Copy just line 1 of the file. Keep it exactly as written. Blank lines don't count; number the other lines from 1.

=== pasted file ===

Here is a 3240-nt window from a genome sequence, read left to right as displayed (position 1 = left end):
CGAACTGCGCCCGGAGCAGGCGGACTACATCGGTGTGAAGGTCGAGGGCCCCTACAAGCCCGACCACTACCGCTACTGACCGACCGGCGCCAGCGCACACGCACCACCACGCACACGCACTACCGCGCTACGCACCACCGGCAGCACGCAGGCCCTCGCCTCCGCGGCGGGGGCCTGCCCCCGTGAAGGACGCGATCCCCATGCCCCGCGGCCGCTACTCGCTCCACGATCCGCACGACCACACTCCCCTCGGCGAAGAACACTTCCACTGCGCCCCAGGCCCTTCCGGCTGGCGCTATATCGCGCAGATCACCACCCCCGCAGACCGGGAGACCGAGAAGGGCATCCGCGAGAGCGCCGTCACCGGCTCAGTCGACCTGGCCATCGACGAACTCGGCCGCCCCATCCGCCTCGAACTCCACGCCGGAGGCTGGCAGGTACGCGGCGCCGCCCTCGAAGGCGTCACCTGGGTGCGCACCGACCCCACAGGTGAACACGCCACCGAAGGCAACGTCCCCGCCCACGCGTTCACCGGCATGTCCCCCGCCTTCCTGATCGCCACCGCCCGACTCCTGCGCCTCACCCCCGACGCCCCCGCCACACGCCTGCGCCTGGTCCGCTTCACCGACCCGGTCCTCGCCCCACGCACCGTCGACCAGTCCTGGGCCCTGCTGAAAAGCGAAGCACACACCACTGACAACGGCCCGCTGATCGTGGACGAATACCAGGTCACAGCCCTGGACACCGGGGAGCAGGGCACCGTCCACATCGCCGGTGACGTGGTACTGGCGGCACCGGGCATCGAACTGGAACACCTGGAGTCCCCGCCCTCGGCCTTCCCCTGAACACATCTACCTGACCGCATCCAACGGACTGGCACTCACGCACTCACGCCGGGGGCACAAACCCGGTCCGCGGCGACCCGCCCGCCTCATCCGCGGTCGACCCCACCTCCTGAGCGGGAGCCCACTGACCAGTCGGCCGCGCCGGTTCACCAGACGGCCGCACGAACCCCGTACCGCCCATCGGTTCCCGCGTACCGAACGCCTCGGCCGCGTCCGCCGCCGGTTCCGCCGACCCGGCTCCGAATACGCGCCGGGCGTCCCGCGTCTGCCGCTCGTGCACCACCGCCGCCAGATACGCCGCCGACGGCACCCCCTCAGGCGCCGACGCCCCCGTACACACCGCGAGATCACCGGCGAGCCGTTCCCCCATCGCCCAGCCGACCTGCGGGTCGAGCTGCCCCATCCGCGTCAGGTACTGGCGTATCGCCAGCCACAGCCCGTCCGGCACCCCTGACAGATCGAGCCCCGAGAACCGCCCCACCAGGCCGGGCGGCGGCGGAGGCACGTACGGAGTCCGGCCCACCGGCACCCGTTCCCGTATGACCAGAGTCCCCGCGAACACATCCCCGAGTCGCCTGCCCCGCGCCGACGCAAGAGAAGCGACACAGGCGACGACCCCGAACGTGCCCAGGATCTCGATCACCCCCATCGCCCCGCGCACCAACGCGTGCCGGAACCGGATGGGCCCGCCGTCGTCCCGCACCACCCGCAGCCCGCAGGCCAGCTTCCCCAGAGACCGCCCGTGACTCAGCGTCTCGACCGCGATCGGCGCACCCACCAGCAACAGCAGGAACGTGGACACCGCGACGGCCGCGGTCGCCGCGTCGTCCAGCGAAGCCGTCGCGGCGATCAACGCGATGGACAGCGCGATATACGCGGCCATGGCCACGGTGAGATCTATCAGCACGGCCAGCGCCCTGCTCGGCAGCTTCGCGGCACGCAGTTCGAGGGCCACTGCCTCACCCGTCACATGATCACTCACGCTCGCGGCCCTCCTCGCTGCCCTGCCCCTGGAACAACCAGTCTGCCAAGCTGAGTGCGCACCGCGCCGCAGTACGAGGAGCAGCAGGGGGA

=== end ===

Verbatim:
Here is a 3240-nt window from a genome sequence, read left to right as displayed (position 1 = left end):